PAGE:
A group of researchers have recently found that giant pandas have particularly clever tooth enamel1, which can recover its structure and geometry to counteract2 early stages of damage.
The team, consisting of members from the Chinese Academy of Science (CAS), the University of Science and Technology of China, Lanzhou University of Technology, and the University of California Berkeley, believe that their observations could be utilized3
in the tooth enamel of all vertebrates, including humans, and inspire the design of artificial durable4 ceramics5
Teeth are animals' natural weapons of attack and defense6
and tools for chewing food. Pandas are the representative animal with sharp teeth. Ninety-nine percent of their food is bamboo, and the teeth are the key for them to eat that food.
"The tooth enamel of giant pandas is capable of partially7
recovering its geometry and structure at nano- to microscale dimensions autonomously8
to counteract the early stage of damage," said Liu Zengqian, a professor from the Institute of Metal Research under the CAS and a member of the research team.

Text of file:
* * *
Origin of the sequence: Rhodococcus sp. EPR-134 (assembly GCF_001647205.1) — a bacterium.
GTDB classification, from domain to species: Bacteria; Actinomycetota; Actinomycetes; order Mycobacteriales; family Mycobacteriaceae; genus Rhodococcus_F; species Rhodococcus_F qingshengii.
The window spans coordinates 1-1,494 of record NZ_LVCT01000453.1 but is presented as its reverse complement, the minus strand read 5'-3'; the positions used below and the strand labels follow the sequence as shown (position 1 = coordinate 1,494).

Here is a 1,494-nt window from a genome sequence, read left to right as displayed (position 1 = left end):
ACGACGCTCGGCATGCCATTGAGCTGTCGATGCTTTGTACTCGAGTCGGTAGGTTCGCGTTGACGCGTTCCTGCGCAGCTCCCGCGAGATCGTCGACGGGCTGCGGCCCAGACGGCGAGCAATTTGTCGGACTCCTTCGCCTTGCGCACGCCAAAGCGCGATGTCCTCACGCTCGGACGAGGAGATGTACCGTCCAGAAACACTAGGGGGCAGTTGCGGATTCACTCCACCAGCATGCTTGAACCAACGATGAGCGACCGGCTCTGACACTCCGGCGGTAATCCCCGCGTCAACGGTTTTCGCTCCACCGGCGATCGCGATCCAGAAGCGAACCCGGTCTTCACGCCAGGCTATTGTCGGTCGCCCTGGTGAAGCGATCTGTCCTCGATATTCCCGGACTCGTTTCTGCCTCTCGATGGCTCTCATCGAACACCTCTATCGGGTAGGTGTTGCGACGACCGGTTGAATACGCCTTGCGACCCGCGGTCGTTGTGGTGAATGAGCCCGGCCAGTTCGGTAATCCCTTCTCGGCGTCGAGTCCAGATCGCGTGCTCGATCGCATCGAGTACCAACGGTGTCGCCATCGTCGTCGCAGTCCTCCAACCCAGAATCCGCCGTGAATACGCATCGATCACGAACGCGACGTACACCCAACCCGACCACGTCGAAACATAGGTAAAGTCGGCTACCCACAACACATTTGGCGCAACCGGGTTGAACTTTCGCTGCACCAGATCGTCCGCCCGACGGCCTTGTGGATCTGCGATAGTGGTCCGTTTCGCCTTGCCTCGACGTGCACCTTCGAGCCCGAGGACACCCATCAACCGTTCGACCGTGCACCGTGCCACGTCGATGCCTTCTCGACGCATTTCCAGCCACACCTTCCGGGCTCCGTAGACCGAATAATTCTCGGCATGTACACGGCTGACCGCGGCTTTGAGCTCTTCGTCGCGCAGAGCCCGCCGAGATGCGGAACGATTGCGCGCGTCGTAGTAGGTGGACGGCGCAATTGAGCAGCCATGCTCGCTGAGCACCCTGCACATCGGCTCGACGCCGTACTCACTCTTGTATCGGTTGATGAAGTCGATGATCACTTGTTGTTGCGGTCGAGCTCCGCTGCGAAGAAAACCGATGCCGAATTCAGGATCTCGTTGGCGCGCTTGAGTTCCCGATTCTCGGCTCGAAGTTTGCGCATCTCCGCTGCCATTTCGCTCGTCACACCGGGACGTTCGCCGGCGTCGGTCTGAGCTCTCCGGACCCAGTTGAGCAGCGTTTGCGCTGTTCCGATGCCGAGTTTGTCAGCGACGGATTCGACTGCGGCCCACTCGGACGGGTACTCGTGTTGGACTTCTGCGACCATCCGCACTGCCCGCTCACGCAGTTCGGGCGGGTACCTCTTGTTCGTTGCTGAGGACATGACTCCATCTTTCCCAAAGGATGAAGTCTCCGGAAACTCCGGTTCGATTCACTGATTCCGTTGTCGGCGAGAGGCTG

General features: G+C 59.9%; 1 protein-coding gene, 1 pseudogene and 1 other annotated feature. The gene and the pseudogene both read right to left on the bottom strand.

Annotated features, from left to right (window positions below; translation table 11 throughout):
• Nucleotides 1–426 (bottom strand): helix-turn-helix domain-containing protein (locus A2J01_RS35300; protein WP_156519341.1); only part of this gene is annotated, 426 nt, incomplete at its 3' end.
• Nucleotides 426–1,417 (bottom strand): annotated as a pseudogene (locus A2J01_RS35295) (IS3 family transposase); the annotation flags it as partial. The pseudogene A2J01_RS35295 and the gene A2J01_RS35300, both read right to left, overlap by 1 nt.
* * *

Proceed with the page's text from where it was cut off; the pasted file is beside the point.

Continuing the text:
The ingenious design of the panda's tooth enamel allows it to withstand a daily diet of bamboo – a material of remarkable10
strength and toughness. When there is an impact on their enamel, a variety of different deformation mechanisms11
place to mitigate12
the growth of small cracks and prevent the formation of large cracks.
During the process, hydration plays a critical role. The presence of water decreases the width of any cracks that do form, with only a minor13
cost in terms of hardness.
"Tooth enamel possesses an exceptional durability14
and plays a key role in the function of teeth. However, it exhibits a remarkably15
low resistance to the initiation16
of large-scale cracks comparable to geological minerals," said Robert O. Ritchie, another researcher.